The Enid News and Eagle, Enid, OK

Sports

March 1, 2013

Trio leave mark on NWOSU basketball

ALVA, Okla. — Eight years later, one 10-minute phone call has had a profound impact on the Northwestern Oklahoma State basketball record books.

In a casual conversation, Northwestern head coach Andrew Brown — then an assistant — lamented to an old coaching friend about his need for a scoring point guard.

“It just so happened, he had signed a kid out of Aldine High School in Houston,” Brown recalls. “That kid had an unsigned teammate named Brandon Brown, who was pretty dang good in his opinion.”

Andrew Brown followed up on the tip and was equally impressed. Brandon Brown came to Northwestern and —– —— four years later – left as the school’s third all-time leading scorer.

Coach Brown not only found an impact player, but also found a new recruiting niche in the basketball-rich Houston area.

“Brandon was only 5-foot-8 and was kind of an overlooked player. I actually had high school coaches from the area calling to congratulate me on my scouting,” Brown laughed. “Through that, I started to develop a lot of contacts in the area.”

To the point where seven current Rangers hale from the Houston area, including seniors Marshall Bell and Jonathan Freemyer, who were freshman starters during Brandon Brown’s final season in Alva.

“I think they watched him pretty closely as freshmen. They looked up to him,” Andrew Brown said. “We still talk about Brandon and some of the shots he used to make.”

Fast forward three more years and the students have become masters in their own rite. Bell (1,482 points) and Freemyer (1,475) sit fourth and fifth on Northwestern’s career scoring list and will each have a chance to catch Brown (1,488) in today’s season finale against Southern Nazarene at Percefull Fieldhouse.

Regardless of the final order, one conversation will have ultimately have led to three of the top five leading scorers in school history.

“That’s pretty amazing. You’d have never predicted it,” Brown said.

Throw in senior Daryl Glover, who reached 1,000 just over two weeks ago, and Northwestern boasts three active 1,000-point scorers — a first for the program.

All three were talented enough to start as freshman, but Glover — who took a redshirt prior to the arrival of Bell and Freemyer — is by far the most improved of the bunch.

“That’s just a testament to how hard he’s worked,” Brown said. “He’s improved every year in every single area – as a player, a teammate and as a person.’’

The point guard from Inglewood, Calif., came in with speed and athleticism, but a steadily improving jump shot has lifted his game to a whole new level. Of Glover’s 1,096 career points, 750 have come over the last two seasons.

“I made it a point this summer to work on my jumper and take better and smarter shots,” said Glover. “It’s faith. I believe in my shot now. I think it’s going in every time.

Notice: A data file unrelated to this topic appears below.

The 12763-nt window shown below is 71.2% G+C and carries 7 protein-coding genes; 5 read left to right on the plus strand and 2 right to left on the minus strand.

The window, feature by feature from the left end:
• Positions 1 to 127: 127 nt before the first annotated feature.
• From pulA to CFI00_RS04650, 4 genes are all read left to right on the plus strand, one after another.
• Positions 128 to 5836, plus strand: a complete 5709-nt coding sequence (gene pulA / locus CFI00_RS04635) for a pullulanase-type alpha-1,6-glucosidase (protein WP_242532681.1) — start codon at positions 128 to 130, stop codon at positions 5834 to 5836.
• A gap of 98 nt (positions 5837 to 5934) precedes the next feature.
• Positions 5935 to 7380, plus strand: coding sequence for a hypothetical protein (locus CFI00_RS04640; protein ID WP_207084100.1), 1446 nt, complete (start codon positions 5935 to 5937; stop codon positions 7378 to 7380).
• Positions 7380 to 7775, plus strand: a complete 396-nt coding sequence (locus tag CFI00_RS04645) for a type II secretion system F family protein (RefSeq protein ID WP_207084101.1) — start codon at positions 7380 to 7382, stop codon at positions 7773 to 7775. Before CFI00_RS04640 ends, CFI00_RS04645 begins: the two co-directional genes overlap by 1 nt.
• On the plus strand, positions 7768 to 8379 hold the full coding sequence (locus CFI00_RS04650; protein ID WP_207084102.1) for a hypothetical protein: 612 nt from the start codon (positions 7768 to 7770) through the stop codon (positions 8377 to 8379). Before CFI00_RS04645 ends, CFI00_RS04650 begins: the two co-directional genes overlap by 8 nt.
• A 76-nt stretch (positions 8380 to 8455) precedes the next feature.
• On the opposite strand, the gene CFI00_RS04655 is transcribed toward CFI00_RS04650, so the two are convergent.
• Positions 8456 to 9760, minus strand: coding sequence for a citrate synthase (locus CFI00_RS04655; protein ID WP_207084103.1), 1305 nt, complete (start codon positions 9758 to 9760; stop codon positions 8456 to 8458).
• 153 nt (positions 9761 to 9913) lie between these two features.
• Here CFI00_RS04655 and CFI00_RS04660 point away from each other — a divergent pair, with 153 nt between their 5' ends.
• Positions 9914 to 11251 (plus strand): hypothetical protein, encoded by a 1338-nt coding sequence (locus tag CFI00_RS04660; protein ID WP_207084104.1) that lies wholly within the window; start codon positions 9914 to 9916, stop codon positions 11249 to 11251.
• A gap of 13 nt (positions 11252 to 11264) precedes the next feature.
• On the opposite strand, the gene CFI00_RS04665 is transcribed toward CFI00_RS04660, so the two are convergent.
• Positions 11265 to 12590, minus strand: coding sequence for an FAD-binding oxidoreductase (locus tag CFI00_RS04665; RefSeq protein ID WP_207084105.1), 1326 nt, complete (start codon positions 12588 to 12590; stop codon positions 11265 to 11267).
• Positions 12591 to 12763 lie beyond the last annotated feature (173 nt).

Freemyer — a 6-foot-6 forward from Kingwood, Texas – has also refined his game. He’s averaging a career-best 16.8 points heading into the week, but his most significant improvement has been between the ears.

“He came in with great fundamentals, and he’s got great hands. He catches everything,” said Brown. “But he really took off as a sophomore because he got more aggressive.”

Brown still remembers the moment when he first saw Bell play basketball as a senior in Katy, Texas. To the casual observer, Bell appeared to be a non-factor, taking just a handful of shots. Brown couldn’t have been more impressed.

“The other team was running a triangle-and-two against him,” Brown remembers, describing a defensive scheme, which calls for a double-team against a particularly strong offensive player while the remaining three play zone defense.

“He barely scored, but I knew he must be pretty dangerous if they were going to that much trouble to stop him.”

Glover is the slasher and floor general, Freemyer is the post-presence, but defenses had best not lose track of Bell. The sharp-shooter leaves as Northwestern’s career leader in threes with 308 and counting.

Having multiple scoring options can make for a good offense. When those threats complement one another, the bar goes even higher.

“We’ve been to every practice and game together for four years, so we know what the other is going to do,” said Freemyer. “We’re on a different level with our chemistry.”

The trio plays its final home game today against Southern Nazarene. They’re 38-18 at Percefull Fieldhouse in the past four years.

“It’s going to be hard to walk off the floor. This is where I’ve been every night the past four years,” Bell said. “The greatest people I’ve ever met, I met here. I miss home, but this will be a special place in my heart, too. It’s going to be tough to leave for sure.”

Of course, Senior Day hoopla and all-time scoring lists takes a back seat with the Rangers tied for first place in the Great American Conference. A win guarantees Northwestern (14-11 overall and 12-7 in conference) a share of the best record.

“Whenever we first got here, me and Marshall always talked about winning the national championship,” Freemyer said. “We never achieved that, but we can still put our stamp on this place and leave a legacy – not just as great basketball players, but as a great team.”

For the Rangers, it would be an ideal beginning to a new era in the NCAA and, for three seniors, the perfect ending.

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